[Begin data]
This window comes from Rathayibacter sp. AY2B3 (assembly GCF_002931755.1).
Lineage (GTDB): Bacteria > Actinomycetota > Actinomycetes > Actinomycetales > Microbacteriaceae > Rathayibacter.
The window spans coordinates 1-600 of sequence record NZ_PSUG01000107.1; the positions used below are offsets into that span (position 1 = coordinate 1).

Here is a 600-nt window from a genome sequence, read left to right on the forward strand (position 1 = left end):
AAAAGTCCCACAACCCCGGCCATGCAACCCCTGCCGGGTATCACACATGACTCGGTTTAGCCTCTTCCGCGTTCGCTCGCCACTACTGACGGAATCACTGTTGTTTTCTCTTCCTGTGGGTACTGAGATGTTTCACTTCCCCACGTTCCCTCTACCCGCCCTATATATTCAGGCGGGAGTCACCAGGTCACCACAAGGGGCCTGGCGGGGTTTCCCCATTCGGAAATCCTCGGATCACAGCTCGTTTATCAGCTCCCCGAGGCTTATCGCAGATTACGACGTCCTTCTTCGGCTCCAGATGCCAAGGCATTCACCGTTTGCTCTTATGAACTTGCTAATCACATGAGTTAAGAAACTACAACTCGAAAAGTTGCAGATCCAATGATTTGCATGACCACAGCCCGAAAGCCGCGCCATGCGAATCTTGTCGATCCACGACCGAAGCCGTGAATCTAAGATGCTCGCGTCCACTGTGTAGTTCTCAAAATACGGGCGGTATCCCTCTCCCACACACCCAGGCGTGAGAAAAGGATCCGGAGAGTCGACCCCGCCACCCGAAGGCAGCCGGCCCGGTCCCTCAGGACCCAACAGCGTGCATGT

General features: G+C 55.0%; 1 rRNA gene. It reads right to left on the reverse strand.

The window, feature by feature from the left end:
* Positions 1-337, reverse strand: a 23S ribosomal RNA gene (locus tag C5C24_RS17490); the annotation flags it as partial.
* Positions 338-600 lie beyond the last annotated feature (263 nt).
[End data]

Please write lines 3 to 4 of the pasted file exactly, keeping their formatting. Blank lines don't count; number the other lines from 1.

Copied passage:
The window spans coordinates 1-600 of sequence record NZ_PSUG01000107.1; the positions used below are offsets into that span (position 1 = coordinate 1).

Here is a 600-nt window from a genome sequence, read left to right on the forward strand (position 1 = left end):